New Southern Photography at The Ogden Museum of Southern Art
On October 6th, the Ogden Museum of Southern Art’s largest photography exhibition to date, New Southern Photography, opens at the Ogden Museum of Southern Art in New Orleans, LA and is on view until March 10, 2019. Curated by Ogden Museum of Southern Art Photography Curator, Richard McCabe, the exhibition will feature work (from the last 10 years) by 25 emerging, mid-career and established photographers: David Emitt Adams, Kael Alford, Elizabeth Bick, Christa Blackwood, John Chiara, Scott Dalton, Joshua Gibson, Maury Gortemiller, Alex Grabiec, Aaron Hardin, Courtney Johnson, Tommy Kha, Brittainy Lauback, Carl Martin, Jonathan Traviesa & Cristina Molina, Andrew Moore, Celestia Morgan, Nancy Newberry, RaMell Ross, Whitten Sabbatini, Jared Soares, Louviere + Vanessa and Susan Worsham. I’m turning the post over to Richard to share his thoughts and journey on bringing the exhibition to fruition. – Aline Smithson
NEW SOUTHERN PHOTOGRAPHY: Images of the Twenty-First Century South
New Southern Photography was conceived in 2012 as a way to promote the superb photography being practiced in the twenty-first century American South. New Southern Photography highlights a new generation of emerging, mid-career and established artists who are making innovative and provocative work in and about the American South.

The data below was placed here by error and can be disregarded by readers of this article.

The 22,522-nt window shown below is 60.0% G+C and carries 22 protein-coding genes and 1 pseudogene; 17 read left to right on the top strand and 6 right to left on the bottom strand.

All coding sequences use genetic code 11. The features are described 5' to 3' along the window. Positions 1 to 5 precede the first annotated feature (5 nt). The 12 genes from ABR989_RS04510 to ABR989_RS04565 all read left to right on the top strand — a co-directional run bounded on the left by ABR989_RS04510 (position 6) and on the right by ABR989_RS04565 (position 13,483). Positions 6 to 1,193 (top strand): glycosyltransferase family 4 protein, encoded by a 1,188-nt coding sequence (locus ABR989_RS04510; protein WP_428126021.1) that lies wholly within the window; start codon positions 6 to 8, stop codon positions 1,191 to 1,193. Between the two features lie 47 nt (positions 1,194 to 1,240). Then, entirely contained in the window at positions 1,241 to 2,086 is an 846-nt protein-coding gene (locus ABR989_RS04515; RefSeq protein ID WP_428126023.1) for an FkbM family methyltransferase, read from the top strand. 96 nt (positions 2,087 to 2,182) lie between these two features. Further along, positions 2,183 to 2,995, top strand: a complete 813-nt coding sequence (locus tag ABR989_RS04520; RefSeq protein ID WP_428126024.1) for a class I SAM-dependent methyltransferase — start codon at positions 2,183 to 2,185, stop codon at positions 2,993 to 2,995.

New Southern Photography features the camera-formed imagery of twenty-five photographers, filmmakers and video artists. The exhibition serves as a space for creating a conversation through the photographic arts about regional identity within the context of an interconnected and global world. New Southern Photography not only explores recent contributions the American South has made to international art through photography, but also serves as a platform to broaden the understanding and appreciation of a complicated, contested and often misunderstood place.
The American South is changing fast. Photographic technology is constantly evolving, and so are the stories Southerners are telling through photography. Today, Southerners have new stories to tell, stories as diverse as the region’s inhabitants. And even though the stories of the present may be different than those in the past, the Southern storytelling tradition of weaving tales about memory, place, land, family and history – some true and some not – remains central to the narrative of the region. – Richard McCabe, Curator of Photography, Ogden Museum of Southern Art